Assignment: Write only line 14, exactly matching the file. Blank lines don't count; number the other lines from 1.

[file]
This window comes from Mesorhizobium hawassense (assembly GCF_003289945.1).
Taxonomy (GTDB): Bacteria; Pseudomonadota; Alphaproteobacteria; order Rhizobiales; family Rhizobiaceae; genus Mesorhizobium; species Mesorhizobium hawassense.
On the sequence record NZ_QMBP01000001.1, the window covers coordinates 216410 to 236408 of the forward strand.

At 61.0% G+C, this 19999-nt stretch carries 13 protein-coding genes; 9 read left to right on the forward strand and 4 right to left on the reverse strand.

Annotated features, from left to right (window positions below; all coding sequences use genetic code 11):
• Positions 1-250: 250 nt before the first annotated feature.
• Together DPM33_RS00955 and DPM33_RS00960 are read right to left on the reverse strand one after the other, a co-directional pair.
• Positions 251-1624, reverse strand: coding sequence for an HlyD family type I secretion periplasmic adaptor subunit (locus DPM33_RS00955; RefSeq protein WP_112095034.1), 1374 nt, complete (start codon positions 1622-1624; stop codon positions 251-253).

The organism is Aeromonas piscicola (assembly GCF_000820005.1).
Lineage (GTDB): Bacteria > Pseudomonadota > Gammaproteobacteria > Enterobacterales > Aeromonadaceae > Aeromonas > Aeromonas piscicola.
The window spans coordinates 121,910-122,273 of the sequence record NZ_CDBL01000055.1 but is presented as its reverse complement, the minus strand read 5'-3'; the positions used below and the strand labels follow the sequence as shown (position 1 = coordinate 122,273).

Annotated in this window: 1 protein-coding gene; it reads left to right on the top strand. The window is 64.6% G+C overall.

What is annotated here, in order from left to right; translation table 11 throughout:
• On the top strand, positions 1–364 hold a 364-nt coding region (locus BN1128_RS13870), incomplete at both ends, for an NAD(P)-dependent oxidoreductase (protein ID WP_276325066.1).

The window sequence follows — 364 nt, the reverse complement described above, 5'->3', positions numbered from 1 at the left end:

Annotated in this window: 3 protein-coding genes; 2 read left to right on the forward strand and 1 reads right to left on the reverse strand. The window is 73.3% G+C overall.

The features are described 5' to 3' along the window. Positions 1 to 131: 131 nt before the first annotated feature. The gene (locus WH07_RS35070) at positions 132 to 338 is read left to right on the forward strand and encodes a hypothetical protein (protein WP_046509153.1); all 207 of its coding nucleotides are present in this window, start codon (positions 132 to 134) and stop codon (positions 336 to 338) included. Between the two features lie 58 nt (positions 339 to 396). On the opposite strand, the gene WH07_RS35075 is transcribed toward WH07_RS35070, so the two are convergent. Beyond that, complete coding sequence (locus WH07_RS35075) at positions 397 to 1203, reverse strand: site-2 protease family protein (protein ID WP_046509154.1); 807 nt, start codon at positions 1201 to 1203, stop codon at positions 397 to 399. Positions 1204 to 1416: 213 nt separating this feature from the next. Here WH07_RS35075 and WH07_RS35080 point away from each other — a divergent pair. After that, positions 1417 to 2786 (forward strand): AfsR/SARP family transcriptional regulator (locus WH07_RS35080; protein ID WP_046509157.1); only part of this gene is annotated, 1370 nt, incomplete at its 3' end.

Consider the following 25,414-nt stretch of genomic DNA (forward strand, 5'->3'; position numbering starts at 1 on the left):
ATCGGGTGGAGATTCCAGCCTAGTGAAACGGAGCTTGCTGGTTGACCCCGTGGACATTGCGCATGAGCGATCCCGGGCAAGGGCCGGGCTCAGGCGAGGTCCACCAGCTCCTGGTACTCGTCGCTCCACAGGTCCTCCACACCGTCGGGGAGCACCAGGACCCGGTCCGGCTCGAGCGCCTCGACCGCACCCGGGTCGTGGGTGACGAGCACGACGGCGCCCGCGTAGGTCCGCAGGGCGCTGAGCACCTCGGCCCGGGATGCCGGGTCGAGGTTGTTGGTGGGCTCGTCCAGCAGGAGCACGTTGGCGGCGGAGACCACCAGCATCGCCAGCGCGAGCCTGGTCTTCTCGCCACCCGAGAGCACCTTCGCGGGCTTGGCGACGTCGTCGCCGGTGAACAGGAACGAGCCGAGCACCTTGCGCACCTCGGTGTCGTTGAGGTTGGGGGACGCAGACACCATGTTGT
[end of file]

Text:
• On the top strand, positions 1–364 hold a 364-nt coding region (locus BN1128_RS13870), incomplete at both ends, for an NAD(P)-dependent oxidoreductase (protein ID WP_276325066.1).